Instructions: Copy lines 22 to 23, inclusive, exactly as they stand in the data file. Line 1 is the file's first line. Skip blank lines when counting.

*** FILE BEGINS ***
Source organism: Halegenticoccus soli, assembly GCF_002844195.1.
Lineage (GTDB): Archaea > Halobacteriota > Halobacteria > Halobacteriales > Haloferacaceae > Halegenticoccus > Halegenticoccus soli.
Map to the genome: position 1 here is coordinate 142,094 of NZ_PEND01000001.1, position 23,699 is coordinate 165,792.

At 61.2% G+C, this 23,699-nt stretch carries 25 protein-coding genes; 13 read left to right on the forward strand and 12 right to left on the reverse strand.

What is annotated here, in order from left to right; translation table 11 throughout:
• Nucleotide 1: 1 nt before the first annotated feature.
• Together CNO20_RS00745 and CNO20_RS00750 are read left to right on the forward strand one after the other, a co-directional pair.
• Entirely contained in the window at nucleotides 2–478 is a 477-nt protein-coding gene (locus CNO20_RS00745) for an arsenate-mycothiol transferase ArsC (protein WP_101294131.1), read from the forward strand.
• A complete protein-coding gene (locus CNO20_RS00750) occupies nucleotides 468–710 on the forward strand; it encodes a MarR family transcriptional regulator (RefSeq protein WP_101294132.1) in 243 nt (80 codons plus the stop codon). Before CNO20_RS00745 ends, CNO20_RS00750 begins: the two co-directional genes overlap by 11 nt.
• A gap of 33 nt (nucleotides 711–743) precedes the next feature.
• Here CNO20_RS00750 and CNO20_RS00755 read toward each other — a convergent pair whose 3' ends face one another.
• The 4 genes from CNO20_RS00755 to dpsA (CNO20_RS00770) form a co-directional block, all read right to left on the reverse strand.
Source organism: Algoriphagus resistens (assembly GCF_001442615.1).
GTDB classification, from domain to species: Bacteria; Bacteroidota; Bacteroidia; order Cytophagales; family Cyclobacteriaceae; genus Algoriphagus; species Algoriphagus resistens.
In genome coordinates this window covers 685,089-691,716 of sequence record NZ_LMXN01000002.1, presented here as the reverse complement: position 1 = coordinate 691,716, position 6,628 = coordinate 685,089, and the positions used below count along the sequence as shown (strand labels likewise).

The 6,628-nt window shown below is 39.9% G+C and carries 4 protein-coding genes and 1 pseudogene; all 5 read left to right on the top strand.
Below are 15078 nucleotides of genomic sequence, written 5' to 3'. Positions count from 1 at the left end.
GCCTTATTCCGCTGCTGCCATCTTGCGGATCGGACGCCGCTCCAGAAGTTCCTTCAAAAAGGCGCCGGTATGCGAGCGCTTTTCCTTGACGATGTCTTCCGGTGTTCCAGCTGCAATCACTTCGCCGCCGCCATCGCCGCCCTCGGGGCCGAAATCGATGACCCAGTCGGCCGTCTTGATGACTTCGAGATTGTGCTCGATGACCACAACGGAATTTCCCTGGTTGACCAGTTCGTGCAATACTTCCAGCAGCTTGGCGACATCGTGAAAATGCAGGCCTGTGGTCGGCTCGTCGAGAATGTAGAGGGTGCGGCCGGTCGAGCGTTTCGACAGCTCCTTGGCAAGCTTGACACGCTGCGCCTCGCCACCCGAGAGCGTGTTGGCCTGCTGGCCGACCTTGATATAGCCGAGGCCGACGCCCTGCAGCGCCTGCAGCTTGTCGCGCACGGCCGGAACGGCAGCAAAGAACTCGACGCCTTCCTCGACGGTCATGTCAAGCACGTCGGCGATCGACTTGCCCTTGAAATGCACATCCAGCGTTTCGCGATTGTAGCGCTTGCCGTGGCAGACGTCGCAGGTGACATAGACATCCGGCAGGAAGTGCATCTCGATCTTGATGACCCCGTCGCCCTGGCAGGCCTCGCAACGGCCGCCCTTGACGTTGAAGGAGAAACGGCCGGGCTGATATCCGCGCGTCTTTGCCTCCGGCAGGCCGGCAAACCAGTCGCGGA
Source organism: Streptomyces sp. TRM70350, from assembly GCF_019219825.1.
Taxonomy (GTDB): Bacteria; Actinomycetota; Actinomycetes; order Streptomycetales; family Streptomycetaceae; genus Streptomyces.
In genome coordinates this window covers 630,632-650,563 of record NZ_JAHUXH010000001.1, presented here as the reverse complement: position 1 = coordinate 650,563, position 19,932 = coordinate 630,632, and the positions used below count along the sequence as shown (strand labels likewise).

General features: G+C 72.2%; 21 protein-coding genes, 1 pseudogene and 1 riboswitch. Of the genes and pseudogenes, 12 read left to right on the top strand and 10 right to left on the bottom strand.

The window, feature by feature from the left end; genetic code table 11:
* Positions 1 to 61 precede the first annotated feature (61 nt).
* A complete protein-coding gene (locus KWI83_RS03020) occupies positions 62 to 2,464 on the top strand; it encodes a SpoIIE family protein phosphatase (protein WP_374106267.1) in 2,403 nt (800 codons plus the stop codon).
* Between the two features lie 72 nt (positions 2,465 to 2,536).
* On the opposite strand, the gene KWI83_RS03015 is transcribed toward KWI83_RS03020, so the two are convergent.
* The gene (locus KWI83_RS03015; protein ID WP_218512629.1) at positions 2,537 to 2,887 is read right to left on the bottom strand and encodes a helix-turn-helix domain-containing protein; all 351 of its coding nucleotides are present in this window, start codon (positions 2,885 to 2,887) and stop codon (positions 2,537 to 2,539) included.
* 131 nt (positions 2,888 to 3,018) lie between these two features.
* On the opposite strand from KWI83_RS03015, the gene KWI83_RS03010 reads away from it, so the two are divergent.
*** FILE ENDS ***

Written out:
General features: G+C 72.2%; 21 protein-coding genes, 1 pseudogene and 1 riboswitch. Of the genes and pseudogenes, 12 read left to right on the top strand and 10 right to left on the bottom strand.

The window, feature by feature from the left end; genetic code table 11: